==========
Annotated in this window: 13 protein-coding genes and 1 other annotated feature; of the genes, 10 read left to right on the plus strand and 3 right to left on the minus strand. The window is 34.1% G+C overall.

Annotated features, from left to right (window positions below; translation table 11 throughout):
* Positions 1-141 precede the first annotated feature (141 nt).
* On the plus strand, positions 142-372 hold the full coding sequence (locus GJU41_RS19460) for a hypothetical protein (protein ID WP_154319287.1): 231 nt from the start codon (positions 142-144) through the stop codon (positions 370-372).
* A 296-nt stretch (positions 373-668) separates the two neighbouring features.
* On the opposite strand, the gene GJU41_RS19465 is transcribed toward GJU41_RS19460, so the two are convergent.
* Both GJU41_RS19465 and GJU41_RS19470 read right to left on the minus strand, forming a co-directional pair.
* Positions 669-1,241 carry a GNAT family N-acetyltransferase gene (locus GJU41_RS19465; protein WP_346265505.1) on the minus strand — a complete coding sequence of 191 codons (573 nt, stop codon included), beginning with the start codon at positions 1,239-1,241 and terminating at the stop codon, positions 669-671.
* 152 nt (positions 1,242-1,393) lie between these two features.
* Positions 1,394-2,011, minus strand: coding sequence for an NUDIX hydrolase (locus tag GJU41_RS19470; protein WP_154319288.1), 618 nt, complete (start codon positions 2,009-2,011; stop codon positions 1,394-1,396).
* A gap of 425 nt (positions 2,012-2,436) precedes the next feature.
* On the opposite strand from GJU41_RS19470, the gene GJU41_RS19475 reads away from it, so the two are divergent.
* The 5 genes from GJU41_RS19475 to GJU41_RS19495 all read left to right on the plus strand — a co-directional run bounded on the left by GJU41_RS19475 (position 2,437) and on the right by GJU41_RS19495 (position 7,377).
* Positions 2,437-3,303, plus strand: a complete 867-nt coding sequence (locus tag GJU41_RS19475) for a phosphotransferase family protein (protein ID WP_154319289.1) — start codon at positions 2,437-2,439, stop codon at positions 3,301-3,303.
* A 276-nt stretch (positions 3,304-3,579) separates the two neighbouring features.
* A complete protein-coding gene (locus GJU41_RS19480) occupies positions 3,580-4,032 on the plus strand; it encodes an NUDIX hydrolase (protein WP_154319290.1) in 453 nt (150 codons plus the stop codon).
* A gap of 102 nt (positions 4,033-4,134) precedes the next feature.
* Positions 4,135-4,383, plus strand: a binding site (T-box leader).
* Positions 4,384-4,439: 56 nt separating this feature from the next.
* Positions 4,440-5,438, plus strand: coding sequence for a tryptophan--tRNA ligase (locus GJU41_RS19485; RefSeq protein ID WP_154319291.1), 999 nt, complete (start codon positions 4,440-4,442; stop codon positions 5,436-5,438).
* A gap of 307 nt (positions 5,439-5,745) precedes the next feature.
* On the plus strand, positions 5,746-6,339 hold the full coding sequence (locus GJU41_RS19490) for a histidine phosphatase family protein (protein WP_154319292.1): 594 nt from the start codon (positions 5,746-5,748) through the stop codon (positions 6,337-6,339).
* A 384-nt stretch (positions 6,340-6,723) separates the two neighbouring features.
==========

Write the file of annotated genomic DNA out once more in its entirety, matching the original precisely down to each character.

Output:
Annotated in this window: 13 protein-coding genes and 1 other annotated feature; of the genes, 10 read left to right on the plus strand and 3 right to left on the minus strand. The window is 34.1% G+C overall.

Annotated features, from left to right (window positions below; translation table 11 throughout):
* Positions 1-141 precede the first annotated feature (141 nt).
* On the plus strand, positions 142-372 hold the full coding sequence (locus GJU41_RS19460) for a hypothetical protein (protein ID WP_154319287.1): 231 nt from the start codon (positions 142-144) through the stop codon (positions 370-372).
* A 296-nt stretch (positions 373-668) separates the two neighbouring features.
* On the opposite strand, the gene GJU41_RS19465 is transcribed toward GJU41_RS19460, so the two are convergent.
* Both GJU41_RS19465 and GJU41_RS19470 read right to left on the minus strand, forming a co-directional pair.
* Positions 669-1,241 carry a GNAT family N-acetyltransferase gene (locus GJU41_RS19465; protein WP_346265505.1) on the minus strand — a complete coding sequence of 191 codons (573 nt, stop codon included), beginning with the start codon at positions 1,239-1,241 and terminating at the stop codon, positions 669-671.
* 152 nt (positions 1,242-1,393) lie between these two features.
* Positions 1,394-2,011, minus strand: coding sequence for an NUDIX hydrolase (locus tag GJU41_RS19470; protein WP_154319288.1), 618 nt, complete (start codon positions 2,009-2,011; stop codon positions 1,394-1,396).
* A gap of 425 nt (positions 2,012-2,436) precedes the next feature.
* On the opposite strand from GJU41_RS19470, the gene GJU41_RS19475 reads away from it, so the two are divergent.
* The 5 genes from GJU41_RS19475 to GJU41_RS19495 all read left to right on the plus strand — a co-directional run bounded on the left by GJU41_RS19475 (position 2,437) and on the right by GJU41_RS19495 (position 7,377).
* Positions 2,437-3,303, plus strand: a complete 867-nt coding sequence (locus tag GJU41_RS19475) for a phosphotransferase family protein (protein ID WP_154319289.1) — start codon at positions 2,437-2,439, stop codon at positions 3,301-3,303.
* A 276-nt stretch (positions 3,304-3,579) separates the two neighbouring features.
* A complete protein-coding gene (locus GJU41_RS19480) occupies positions 3,580-4,032 on the plus strand; it encodes an NUDIX hydrolase (protein WP_154319290.1) in 453 nt (150 codons plus the stop codon).
* A gap of 102 nt (positions 4,033-4,134) precedes the next feature.
* Positions 4,135-4,383, plus strand: a binding site (T-box leader).
* Positions 4,384-4,439: 56 nt separating this feature from the next.
* Positions 4,440-5,438, plus strand: coding sequence for a tryptophan--tRNA ligase (locus GJU41_RS19485; RefSeq protein ID WP_154319291.1), 999 nt, complete (start codon positions 4,440-4,442; stop codon positions 5,436-5,438).
* A gap of 307 nt (positions 5,439-5,745) precedes the next feature.
* On the plus strand, positions 5,746-6,339 hold the full coding sequence (locus GJU41_RS19490) for a histidine phosphatase family protein (protein WP_154319292.1): 594 nt from the start codon (positions 5,746-5,748) through the stop codon (positions 6,337-6,339).
* A 384-nt stretch (positions 6,340-6,723) separates the two neighbouring features.